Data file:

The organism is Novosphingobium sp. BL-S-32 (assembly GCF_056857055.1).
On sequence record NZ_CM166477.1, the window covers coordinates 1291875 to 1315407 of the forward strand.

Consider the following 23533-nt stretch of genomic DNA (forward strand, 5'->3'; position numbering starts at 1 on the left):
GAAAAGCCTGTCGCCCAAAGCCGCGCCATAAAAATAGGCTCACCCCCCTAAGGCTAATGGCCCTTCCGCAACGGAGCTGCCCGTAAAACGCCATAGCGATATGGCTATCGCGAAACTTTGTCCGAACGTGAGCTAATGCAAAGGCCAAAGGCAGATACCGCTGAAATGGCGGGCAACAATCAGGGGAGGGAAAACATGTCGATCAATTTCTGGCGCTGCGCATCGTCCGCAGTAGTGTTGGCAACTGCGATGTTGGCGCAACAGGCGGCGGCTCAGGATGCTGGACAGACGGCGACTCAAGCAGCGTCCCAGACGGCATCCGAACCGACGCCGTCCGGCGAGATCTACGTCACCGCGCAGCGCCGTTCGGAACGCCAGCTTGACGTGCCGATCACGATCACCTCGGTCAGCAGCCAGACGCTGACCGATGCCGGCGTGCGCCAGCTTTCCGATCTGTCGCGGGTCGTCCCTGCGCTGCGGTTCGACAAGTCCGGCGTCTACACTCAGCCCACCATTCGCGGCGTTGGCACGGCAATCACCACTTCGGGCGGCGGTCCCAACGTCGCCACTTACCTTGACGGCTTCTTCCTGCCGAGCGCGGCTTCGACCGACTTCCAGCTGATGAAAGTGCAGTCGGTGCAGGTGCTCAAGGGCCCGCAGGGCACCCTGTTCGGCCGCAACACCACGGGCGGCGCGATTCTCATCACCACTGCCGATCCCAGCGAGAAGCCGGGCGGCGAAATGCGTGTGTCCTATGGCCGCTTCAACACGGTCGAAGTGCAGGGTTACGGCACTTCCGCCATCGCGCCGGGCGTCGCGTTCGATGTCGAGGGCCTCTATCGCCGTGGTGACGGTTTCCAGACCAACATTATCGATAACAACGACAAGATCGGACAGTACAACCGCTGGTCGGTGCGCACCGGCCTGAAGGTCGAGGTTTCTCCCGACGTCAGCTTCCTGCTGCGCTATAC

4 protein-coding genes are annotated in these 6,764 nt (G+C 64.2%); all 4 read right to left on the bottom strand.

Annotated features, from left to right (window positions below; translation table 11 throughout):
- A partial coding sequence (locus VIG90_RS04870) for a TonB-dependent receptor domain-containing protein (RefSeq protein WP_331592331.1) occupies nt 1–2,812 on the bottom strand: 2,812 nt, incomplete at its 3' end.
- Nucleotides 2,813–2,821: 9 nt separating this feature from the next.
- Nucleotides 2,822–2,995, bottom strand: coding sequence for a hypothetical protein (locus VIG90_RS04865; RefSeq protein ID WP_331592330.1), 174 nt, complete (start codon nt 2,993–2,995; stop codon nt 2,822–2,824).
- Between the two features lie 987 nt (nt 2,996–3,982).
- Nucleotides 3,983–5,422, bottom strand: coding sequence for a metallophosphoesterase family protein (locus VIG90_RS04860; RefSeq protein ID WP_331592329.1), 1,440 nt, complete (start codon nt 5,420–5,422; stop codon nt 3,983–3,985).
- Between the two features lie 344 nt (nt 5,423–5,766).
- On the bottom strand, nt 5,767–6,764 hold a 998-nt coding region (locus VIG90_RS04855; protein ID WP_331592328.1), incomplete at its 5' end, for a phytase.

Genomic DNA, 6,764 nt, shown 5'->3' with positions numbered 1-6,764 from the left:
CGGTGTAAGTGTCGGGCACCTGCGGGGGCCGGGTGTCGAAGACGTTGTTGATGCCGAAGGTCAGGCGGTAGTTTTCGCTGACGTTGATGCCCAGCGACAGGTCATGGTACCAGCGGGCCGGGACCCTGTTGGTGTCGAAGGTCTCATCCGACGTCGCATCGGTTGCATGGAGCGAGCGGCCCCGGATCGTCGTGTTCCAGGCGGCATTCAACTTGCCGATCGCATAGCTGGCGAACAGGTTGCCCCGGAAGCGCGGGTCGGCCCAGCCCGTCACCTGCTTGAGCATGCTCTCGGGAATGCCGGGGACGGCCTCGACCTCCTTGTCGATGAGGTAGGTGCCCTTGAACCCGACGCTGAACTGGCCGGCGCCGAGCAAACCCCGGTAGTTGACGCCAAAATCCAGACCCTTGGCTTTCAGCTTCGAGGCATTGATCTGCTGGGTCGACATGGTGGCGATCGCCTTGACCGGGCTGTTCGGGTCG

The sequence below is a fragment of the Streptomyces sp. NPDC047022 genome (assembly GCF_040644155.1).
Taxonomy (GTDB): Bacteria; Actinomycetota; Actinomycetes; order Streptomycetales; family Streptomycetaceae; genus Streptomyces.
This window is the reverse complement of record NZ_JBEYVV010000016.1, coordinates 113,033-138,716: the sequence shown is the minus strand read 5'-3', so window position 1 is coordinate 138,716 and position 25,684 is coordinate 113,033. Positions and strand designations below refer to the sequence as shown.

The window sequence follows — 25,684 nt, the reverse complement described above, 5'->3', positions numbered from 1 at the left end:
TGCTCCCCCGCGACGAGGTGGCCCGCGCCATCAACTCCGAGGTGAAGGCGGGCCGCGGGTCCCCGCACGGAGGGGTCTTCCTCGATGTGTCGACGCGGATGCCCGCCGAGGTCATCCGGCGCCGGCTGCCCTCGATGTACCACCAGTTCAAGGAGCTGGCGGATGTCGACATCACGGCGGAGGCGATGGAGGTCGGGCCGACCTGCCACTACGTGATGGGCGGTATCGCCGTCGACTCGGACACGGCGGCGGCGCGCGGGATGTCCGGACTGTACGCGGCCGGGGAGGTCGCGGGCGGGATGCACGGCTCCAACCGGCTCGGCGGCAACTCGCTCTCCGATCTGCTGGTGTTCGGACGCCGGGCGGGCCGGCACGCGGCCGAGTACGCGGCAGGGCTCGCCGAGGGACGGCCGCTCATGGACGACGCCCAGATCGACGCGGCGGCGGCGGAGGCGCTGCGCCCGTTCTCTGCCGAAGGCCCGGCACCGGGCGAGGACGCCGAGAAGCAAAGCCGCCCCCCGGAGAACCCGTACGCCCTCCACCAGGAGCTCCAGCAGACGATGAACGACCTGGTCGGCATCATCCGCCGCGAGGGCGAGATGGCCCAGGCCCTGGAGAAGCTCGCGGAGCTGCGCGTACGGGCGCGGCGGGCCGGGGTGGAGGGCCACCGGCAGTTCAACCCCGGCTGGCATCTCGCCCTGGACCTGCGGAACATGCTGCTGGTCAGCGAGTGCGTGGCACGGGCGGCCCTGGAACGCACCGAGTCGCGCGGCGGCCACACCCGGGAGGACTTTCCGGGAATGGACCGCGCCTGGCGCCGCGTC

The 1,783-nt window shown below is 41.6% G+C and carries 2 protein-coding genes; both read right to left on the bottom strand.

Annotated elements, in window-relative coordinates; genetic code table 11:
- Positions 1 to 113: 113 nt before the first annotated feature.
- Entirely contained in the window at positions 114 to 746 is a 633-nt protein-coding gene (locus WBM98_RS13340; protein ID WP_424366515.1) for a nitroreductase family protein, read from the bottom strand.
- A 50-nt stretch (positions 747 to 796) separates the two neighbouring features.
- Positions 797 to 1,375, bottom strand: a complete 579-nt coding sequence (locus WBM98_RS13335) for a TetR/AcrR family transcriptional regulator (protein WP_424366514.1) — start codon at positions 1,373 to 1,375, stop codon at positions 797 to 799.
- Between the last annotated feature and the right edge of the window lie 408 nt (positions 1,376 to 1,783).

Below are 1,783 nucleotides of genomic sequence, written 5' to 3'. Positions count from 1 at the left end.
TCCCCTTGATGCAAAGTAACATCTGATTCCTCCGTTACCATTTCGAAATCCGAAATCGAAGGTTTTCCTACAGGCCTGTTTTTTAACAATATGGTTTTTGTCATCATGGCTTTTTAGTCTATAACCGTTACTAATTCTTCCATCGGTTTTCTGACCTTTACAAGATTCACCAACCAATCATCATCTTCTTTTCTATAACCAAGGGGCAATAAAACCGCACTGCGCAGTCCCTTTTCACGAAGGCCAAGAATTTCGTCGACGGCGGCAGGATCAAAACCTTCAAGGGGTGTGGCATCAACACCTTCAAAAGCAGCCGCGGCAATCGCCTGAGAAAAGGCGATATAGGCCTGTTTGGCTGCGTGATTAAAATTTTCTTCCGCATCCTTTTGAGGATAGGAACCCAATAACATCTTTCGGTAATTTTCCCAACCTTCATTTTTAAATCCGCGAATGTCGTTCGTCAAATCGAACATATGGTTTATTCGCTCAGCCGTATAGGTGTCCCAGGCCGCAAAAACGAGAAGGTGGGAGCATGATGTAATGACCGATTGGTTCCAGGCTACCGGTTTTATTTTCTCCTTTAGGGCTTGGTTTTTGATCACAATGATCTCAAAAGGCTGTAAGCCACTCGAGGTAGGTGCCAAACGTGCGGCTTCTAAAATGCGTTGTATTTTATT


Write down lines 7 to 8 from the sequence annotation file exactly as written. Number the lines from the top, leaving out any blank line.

- A partial coding sequence (locus VIG90_RS04870) for a TonB-dependent receptor domain-containing protein (RefSeq protein WP_331592331.1) occupies nt 1–2,812 on the bottom strand: 2,812 nt, incomplete at its 3' end.
- Nucleotides 2,813–2,821: 9 nt separating this feature from the next.